Going meatless may be daunting for some but that’s usually a result of a lack of thorough understanding and information
In a meat-loving nation such as ours, the idea of going vegan or meatless seems like a tall order.
Giving up dishes like adobo, lechon, or crispy pata feels unnecessary, especially if biting into a piece of meat feels so satisfying. Thus, it’s no surprise that vegans are often misunderstood, and there are snap judgments about the so-called vegan diet being too limited and restrictive.
But for vegans, it’s more than swearing off animal-based food; it is embarking on a new lifestyle. According to The Vegan Society, “Veganism is a way of living which seeks to exclude, as far as is possible and practicable, all forms of exploitation of, and cruelty to, animals for food, clothing or any other purpose.”
“I learned more about animal rights and how animal agriculture also affected the environment,” says Jaq Abergas, founder of Vegans of Manila, on how she became vegan. “I gave up animal products one by one, starting with red meat, dairy, then white meat, seafood, and eggs. In eight months, I went from vegetarian to vegan.”
For Richgail “RG” Enriquez, creator of Astig Vegan, it was a nutrition class in college that made her more aware of what she was putting in her body. “Eventually, I’ve incorporated more vegetables in my food,” she recalls. “One day, I naturally felt bad eating meat and didn’t feel comfortable eating it anymore.”
Through Vegans of Manila and Astig Vegan, Abergas and Enriquez seek to increase awareness about the lifestyle, especially to the Filipino audience.
“Filipinos definitely find it challenging, especially since it’s been ingrained in our minds that eating meat is the norm,” Abergas says. “A lot of them still resist and refuse to try even a bite of vegan food. But every day there are more and more Filipinos who learn to become more open to exploring vegan food and veganism.”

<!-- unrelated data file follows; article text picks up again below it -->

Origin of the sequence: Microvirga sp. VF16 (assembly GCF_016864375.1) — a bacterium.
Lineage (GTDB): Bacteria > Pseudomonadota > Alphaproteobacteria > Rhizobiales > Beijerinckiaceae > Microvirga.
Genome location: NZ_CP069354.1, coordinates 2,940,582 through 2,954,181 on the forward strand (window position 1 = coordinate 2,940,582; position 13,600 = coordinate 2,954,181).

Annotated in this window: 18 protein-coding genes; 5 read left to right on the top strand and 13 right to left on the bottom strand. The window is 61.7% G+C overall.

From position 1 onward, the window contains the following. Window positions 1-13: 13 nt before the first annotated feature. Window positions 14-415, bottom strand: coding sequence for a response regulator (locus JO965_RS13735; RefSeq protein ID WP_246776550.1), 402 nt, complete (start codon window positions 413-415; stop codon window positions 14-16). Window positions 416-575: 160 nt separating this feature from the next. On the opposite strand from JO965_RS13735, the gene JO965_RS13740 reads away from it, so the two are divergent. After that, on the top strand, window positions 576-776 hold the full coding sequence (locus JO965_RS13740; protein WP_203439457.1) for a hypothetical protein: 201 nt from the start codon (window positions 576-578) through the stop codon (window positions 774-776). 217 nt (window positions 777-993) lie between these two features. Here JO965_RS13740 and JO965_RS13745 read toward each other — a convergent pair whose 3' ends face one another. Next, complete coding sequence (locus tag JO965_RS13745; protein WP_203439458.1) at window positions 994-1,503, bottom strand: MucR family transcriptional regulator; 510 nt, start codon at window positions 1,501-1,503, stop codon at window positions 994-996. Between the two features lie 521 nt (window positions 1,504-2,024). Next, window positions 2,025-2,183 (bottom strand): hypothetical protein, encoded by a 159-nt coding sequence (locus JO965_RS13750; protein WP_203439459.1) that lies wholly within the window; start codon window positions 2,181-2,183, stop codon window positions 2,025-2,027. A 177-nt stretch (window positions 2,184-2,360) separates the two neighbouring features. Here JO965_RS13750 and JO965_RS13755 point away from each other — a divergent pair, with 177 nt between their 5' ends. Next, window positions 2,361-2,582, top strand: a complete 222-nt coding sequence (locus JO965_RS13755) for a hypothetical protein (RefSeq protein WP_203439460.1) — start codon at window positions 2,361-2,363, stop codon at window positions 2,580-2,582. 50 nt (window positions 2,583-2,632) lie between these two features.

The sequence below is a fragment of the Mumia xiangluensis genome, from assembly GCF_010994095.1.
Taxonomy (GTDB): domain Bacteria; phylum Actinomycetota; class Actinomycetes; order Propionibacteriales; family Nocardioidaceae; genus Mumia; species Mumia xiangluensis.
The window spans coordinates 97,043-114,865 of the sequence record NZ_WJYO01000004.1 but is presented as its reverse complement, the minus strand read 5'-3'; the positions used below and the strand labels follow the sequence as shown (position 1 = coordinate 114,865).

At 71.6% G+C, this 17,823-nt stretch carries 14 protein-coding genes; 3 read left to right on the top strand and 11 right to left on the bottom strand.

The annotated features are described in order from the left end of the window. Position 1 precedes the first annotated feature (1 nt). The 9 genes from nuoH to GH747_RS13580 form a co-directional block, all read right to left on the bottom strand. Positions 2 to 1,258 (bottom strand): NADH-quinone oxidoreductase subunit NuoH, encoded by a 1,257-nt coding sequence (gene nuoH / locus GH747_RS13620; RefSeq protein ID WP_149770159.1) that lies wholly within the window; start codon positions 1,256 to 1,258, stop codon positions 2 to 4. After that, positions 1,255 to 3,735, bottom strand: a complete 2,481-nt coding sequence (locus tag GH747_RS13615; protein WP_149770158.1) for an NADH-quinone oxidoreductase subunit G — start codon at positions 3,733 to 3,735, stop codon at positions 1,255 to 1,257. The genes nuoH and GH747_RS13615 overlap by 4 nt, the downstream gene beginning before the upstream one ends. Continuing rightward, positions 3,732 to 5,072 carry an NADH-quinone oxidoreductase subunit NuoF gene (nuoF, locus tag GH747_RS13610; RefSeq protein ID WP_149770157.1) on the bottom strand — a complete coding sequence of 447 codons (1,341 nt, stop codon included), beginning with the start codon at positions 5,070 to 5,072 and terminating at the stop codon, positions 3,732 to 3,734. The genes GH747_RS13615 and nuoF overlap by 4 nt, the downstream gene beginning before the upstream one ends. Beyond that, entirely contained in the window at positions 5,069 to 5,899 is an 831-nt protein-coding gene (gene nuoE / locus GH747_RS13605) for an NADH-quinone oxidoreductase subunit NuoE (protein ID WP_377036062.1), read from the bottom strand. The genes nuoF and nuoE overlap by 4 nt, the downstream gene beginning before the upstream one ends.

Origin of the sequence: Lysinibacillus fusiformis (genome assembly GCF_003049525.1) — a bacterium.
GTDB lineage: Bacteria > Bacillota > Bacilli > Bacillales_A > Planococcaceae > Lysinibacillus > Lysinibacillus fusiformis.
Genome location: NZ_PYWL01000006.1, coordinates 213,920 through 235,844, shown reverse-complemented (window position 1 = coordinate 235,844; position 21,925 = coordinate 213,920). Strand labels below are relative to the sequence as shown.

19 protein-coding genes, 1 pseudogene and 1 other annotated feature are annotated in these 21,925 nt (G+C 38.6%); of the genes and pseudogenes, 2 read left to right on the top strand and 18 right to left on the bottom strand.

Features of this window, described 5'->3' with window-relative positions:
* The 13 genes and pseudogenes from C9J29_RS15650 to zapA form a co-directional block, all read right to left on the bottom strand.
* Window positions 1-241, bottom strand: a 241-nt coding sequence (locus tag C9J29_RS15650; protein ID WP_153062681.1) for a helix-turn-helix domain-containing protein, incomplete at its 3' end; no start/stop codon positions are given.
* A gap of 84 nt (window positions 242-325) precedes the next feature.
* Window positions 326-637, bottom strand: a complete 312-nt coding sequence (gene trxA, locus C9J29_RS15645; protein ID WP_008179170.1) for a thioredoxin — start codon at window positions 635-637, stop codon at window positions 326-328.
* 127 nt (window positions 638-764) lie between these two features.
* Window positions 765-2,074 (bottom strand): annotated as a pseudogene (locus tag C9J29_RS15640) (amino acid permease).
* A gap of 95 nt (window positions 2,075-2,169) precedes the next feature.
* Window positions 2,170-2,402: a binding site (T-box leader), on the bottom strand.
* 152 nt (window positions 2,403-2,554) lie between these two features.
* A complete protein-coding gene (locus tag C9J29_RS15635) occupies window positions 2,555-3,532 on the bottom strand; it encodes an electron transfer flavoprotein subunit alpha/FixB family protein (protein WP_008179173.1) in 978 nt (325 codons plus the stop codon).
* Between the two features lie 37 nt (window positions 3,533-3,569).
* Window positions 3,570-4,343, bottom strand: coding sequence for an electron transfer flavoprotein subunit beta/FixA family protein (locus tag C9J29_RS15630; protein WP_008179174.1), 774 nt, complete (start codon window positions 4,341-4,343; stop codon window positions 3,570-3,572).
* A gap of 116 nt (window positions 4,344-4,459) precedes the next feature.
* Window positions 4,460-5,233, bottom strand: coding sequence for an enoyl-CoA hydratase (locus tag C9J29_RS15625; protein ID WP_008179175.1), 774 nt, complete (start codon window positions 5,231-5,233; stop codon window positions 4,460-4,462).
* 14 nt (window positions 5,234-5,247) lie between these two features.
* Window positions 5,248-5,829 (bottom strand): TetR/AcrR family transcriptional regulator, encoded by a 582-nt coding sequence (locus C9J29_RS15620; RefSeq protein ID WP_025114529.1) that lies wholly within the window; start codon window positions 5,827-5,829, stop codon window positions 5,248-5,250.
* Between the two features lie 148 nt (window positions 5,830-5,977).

“Compared to other cultures like Indian or Thai, Filipino food is very meat-heavy,” explains San-Francisco based Enriquez. “Veganizing Filipino food is a welcome challenge that I love. In fact, I was never into cooking until I became vegan.”
Veganism can indeed be a challenge, especially for those new to the lifestyle. Not everyone is fully informed about what it takes to be vegan, and they end up not doing it properly. Here are some common misconceptions:
Sticking to just one dish
“Some new vegans might just stick to one dish or a few dishes then later on feel deprived or weak,” says Enriquez. “New vegans should eat an array of varied vegan dishes to be healthy and satisfied.”
Vegan is expensive
“If you stick to whole foods and unprocessed vegan dishes, it’s easy to create vegan dishes at P10 to 15/rice meal,” says Abergas. “The reason it gets expensive is when vegans buy processed food, imported ingredients, or certain ingredients for their food restrictions.”
Being pressured to be 100 percent vegan
“Vegans have committed themselves to living a life that doesn’t intentionally harm animals,” Abergas says. “Besides food, this also includes not using any product that was made with material from an animal or tested on an anima… but there is no such thing as a 100 percent vegan, unless you live in the forest and never move,” Abergas clarifies. “There are a lot of things that all people use that are made from animals or their by-products, like the road we walk on or the tires on the vehicles we ride. There is no such thing as a 100 percent vegan but it doesn’t stop vegans from creating the least harm on any creature.”
When they eat something made with an animal product, they can never be vegan anymore
“Some new vegans get mad at themselves because they accidentally ate something that was cooked with dairy or meat or any other animal product,” Abergas says. “And I tell them it’s an accident.”
“Progress not perfection,” Enriquez says. “They shouldn’t beat themselves up for not knowing everything right away.”
Research goes a long way in becoming vegan. It can help you avoid common pitfalls and myths that newbie vegans might encounter. “Always try to learn something new about veganism every day,” Abergas says. “There’s so much to know and it’s impossible to know everything all at once. So always read up, always research, always learn.”